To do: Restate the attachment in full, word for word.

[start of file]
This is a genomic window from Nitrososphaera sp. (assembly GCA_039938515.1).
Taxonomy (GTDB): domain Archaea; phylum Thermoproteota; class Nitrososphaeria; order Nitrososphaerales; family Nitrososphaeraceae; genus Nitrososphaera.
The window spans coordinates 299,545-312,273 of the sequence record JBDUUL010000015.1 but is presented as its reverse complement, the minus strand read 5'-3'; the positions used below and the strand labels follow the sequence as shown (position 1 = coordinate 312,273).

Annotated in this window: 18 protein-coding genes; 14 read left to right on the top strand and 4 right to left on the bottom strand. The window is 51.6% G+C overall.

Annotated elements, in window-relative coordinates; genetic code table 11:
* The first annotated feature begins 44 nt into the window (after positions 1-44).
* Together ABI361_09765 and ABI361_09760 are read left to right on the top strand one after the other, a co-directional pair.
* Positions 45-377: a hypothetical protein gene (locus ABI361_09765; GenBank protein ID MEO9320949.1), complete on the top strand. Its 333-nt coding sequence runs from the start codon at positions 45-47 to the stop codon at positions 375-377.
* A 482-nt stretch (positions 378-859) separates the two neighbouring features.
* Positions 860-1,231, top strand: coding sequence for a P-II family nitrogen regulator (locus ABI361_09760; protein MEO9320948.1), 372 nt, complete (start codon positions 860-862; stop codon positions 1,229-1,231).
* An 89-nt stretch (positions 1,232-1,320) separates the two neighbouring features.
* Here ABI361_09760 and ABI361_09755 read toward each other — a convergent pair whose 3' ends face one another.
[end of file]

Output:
This is a genomic window from Nitrososphaera sp. (assembly GCA_039938515.1).
Taxonomy (GTDB): domain Archaea; phylum Thermoproteota; class Nitrososphaeria; order Nitrososphaerales; family Nitrososphaeraceae; genus Nitrososphaera.
The window spans coordinates 299,545-312,273 of the sequence record JBDUUL010000015.1 but is presented as its reverse complement, the minus strand read 5'-3'; the positions used below and the strand labels follow the sequence as shown (position 1 = coordinate 312,273).

Annotated in this window: 18 protein-coding genes; 14 read left to right on the top strand and 4 right to left on the bottom strand. The window is 51.6% G+C overall.

Annotated elements, in window-relative coordinates; genetic code table 11:
* The first annotated feature begins 44 nt into the window (after positions 1-44).
* Together ABI361_09765 and ABI361_09760 are read left to right on the top strand one after the other, a co-directional pair.
* Positions 45-377: a hypothetical protein gene (locus ABI361_09765; GenBank protein ID MEO9320949.1), complete on the top strand. Its 333-nt coding sequence runs from the start codon at positions 45-47 to the stop codon at positions 375-377.
* A 482-nt stretch (positions 378-859) separates the two neighbouring features.
* Positions 860-1,231, top strand: coding sequence for a P-II family nitrogen regulator (locus ABI361_09760; protein MEO9320948.1), 372 nt, complete (start codon positions 860-862; stop codon positions 1,229-1,231).
* An 89-nt stretch (positions 1,232-1,320) separates the two neighbouring features.
* Here ABI361_09760 and ABI361_09755 read toward each other — a convergent pair whose 3' ends face one another.